“But we must never forget what this crisis has taught us – – namely, that the establishment of satisfactory relations between the Jews and the Arabs is not England’s affair but ours. We – – that is to say, the Arabs and ourselves – – have got to agree on the main outlines of an advantageous partnership which shall satisfy the needs of both nations. A just solution of this problem and one worthy of both nations is an end no less important and no less worthy of our efforts than the promotion of the work of construction itself. Remember that Switzerland represents a higher stage of political development than any national state, precisely because of the greater political problems which had to be solved before stable community could be built up out of groups of different nationality”
The world as I see it
“The difficulties we have been through have also brought some good in their train. They have shown us once more how strong the bond is which unites the Jews of all countries in a common destiny. The crisis has also purified our attitude to the question of Palestine, purged it of the dross of nationalism. It has been clearly proclaimed that we are not seeking to create a political society, but that our aim is, in accordance with the old tradition of Jewry, a cultural one in the widest sense of the word. That being so, it is for us to solve the problem of living side by side with our brother the Arab in an open, generous and worthy manner. We have here an opportunity of showing what we have learnt in the thousands of years of our martyrdom. If we choose the right path we shall succeed and give the rest of the world a fine example.”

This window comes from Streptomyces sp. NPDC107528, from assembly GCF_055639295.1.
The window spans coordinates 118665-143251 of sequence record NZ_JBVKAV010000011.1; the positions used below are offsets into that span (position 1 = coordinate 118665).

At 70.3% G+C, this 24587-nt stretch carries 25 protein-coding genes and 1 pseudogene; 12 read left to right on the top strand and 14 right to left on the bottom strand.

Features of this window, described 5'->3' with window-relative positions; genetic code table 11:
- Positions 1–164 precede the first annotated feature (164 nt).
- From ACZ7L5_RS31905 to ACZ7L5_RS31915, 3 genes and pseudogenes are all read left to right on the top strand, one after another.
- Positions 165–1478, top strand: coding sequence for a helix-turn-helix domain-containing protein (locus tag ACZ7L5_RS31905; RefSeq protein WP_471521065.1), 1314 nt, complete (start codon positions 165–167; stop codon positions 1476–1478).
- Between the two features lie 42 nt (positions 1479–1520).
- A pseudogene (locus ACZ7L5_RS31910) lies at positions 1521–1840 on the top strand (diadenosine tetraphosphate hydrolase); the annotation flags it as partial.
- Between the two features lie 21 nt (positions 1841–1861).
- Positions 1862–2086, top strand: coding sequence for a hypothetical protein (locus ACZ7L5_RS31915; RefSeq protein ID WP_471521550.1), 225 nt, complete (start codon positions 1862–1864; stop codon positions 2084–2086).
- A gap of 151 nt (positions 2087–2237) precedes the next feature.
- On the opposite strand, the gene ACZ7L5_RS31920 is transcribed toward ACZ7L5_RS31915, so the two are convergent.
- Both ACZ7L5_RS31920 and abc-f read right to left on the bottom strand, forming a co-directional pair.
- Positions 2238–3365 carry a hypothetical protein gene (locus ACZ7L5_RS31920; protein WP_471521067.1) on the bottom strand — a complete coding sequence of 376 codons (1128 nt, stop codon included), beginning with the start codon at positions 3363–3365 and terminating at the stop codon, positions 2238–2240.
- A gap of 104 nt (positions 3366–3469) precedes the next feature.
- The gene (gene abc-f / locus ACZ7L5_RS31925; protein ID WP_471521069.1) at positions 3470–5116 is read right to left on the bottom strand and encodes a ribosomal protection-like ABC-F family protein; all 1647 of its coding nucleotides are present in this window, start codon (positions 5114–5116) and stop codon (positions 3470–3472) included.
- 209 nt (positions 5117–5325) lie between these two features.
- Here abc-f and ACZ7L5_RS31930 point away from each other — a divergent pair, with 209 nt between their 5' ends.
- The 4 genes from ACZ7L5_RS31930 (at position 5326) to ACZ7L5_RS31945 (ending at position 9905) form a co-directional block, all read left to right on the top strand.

The world as I see it
“Certain proceedings and pronouncements of the English administration have been justly criticised. We must not, however, leave it at that but learn by experience. We need to pay great attention to our relations with the Arabs. By cultivating these carefully we shall be able tin future to prevent things from becoming so dangerously strained that people can take advantage of them to provoke acts of hostility. This goal is perfectly within our reach because our work of construction has been, and must continue to be, carried out is such a manner as to serve the real interests of the Arab population also.”
The world as I see it
“Among Zionist organisations ‘working Palestine’ is the one whose work is of most direct benefit to the most valuable class of people living there – – namely, those who are transforming deserts into flourishing settlements by the labour of their hands. These workers are a selection, made on a voluntary basis, from the whole Jewish nation, an Elite composed of strong, confident, and unselfish people. They are not ignorant stein labourers who sell the labour of their hands to the highest bidder, but educated, intellectually vigorous, free men, from whose peaceful struggle with a neglected soil the whole Jewish nation are the gainers, directly and indirectly. By lightening their heavy lot as far as we can we shall be saving the most valuable sort of human life; for the first settlers’ struggle on ground not yet made habitable is a difficult and dangerous business involving a heavy personal sacrifice. How true this is, only they can judge who have seen it with their own eyes. Anyone who helps improve the equipment of these men is helping on the good work as a crucial point.